Frequently Asked Questions

What are late effects?

Advances in medical science and the use of aggressive medical techniques have increased the 5 year survival rates for children treated with cancers. Current estimates indicate that more than 80% of children treated for cancer survive 5 years or more.  However, the treatments also present significant side effects, some of which may not appear until months or years after treatment. These late effects can involve more than one part of the body (or more than one organ system) and can range from mild to severe.

Who is at risk for late effects?

Because each child, cancer and treatment is unique, late effects vary.  The type of treatment and the doses administered are the main factors that determine who gets late effects.  Late effects have been linked to:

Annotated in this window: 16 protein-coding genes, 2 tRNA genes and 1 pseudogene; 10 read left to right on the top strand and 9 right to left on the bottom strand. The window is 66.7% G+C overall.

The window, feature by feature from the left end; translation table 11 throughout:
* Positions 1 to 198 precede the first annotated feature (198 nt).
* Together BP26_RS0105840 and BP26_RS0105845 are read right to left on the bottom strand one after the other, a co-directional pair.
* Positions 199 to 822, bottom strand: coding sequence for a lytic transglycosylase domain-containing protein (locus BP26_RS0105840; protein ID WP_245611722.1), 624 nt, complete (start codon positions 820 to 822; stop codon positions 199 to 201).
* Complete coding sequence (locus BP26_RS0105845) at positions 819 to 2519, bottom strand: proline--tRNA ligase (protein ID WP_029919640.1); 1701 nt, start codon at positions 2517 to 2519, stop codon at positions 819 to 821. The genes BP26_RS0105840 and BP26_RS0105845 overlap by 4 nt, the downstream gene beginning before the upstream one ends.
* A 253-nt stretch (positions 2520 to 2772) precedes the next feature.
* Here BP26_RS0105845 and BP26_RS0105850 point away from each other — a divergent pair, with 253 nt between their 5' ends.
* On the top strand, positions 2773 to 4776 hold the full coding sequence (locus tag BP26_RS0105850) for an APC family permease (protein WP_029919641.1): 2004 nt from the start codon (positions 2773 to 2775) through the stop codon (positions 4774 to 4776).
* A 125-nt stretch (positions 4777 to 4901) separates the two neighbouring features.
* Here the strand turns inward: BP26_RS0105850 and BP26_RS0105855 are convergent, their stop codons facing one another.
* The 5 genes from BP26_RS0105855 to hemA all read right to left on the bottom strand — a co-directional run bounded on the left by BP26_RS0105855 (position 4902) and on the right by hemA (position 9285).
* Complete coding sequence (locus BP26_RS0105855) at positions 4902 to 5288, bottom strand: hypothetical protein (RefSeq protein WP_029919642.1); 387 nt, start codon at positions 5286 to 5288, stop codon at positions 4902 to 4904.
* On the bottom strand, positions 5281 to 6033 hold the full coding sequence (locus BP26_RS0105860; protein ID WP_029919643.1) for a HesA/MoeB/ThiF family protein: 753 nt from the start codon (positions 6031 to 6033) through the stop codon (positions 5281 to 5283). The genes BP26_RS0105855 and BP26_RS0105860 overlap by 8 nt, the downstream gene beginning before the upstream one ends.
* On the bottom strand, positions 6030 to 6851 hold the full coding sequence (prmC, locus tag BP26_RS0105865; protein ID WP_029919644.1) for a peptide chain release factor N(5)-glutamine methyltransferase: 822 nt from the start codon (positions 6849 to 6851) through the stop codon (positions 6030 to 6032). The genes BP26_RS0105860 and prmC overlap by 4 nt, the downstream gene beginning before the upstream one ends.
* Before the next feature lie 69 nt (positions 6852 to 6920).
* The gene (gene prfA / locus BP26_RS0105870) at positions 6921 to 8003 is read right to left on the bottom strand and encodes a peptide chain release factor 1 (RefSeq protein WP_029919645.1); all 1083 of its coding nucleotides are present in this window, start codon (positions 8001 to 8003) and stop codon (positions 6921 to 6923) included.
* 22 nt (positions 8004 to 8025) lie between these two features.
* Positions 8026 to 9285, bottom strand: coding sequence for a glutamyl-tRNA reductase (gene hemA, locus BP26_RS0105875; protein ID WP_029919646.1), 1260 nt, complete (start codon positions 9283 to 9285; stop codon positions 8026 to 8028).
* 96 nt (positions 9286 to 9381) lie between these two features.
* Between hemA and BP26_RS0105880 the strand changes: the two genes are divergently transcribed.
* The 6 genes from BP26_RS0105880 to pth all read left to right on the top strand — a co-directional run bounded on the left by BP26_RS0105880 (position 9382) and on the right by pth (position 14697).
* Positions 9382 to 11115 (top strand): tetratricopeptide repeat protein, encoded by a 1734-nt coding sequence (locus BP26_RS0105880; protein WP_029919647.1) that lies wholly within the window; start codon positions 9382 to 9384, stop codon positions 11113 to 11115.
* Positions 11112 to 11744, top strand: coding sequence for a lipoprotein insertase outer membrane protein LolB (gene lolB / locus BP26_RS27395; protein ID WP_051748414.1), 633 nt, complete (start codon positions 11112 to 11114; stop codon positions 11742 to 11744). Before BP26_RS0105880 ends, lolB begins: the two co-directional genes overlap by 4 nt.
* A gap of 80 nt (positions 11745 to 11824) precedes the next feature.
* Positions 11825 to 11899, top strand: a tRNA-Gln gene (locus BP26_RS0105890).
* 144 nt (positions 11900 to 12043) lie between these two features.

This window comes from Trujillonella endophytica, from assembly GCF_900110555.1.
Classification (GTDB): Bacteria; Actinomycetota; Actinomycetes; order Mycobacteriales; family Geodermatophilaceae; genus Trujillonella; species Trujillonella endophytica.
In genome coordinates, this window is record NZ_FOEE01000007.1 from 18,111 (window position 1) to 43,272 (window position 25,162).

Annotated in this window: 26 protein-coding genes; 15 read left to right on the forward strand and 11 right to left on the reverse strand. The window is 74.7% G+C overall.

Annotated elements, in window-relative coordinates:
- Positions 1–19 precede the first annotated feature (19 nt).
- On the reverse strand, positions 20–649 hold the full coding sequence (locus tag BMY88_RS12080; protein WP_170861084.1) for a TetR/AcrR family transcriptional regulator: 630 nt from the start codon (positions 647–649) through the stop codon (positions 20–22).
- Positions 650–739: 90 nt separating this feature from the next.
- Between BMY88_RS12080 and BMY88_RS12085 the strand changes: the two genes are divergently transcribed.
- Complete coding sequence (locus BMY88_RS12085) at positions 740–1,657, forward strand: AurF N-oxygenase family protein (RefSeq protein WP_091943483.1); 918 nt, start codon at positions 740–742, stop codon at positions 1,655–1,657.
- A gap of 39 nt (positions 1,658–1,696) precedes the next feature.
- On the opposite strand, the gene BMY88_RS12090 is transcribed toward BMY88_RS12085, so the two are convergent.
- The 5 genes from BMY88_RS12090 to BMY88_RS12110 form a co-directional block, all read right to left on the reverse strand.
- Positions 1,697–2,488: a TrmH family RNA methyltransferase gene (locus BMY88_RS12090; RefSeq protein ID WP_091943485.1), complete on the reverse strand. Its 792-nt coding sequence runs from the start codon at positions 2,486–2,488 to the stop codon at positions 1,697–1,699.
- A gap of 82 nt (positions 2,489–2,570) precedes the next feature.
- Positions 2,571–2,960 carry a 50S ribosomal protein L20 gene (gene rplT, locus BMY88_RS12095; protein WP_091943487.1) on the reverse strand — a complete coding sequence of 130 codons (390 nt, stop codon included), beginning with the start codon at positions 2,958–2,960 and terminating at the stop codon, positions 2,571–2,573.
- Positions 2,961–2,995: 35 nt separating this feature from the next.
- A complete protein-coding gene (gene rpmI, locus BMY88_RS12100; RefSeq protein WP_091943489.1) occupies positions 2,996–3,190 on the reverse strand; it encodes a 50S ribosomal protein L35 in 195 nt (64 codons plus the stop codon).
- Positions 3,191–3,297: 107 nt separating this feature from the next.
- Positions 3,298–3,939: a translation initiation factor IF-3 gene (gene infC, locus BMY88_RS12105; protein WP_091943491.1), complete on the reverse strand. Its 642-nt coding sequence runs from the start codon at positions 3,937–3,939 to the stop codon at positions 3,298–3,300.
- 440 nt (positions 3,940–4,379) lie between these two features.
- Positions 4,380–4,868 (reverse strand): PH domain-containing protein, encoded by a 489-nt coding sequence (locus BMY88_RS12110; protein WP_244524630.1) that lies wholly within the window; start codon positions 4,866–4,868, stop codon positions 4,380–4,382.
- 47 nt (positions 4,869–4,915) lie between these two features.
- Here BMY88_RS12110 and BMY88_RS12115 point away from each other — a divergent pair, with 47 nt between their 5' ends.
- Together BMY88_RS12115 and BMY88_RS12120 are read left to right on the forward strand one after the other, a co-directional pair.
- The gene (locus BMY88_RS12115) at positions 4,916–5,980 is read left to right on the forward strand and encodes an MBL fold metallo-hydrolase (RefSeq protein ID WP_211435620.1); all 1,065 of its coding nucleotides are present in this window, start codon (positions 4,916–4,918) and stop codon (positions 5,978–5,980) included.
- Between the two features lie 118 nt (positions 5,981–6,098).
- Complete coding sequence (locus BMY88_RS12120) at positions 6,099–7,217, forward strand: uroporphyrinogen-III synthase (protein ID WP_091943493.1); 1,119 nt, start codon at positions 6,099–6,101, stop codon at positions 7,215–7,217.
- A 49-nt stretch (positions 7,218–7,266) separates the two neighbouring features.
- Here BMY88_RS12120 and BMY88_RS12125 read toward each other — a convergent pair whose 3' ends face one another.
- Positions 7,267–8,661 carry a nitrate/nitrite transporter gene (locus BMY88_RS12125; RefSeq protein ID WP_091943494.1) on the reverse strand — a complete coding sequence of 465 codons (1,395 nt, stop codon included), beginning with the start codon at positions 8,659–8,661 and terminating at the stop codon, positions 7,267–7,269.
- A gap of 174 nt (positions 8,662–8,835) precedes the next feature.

• The type of cancer
  • Where the cancer was in the body
  • Age at time of diagnosis and treatment
  • Overall health before the cancer
  • Genetic make-up (inherited risk for certain health problems)

What causes late effects?

  • Chemotherapy given into the spinal column (intrathecal therapy, or IT chemotherapy)
  • Radiation (cranial radiation)
  • Major surgery (Brain surgery)
  • Age younger than 5 at time of treatment
  • Combination of intrathecal chemotherapy and cranial radiation

Common neurocognitive late effects

  • A drop of 10 to 20 points in IQ
  • Lower academic achievement test scores
  • Problems in memory and attention
  • Poor hand-eye coordination
  • Slowed development over time
  • Behavior problems
  • Nonverbal skills like math
  • Seizures and headaches
  • Difficulty with reading, language, and/or arithmetic.
  • Receptive (listening and understanding what someone says) and expressive (saying what you want to say) language
  • Decreased mental processing speed
  • Poor school attendance

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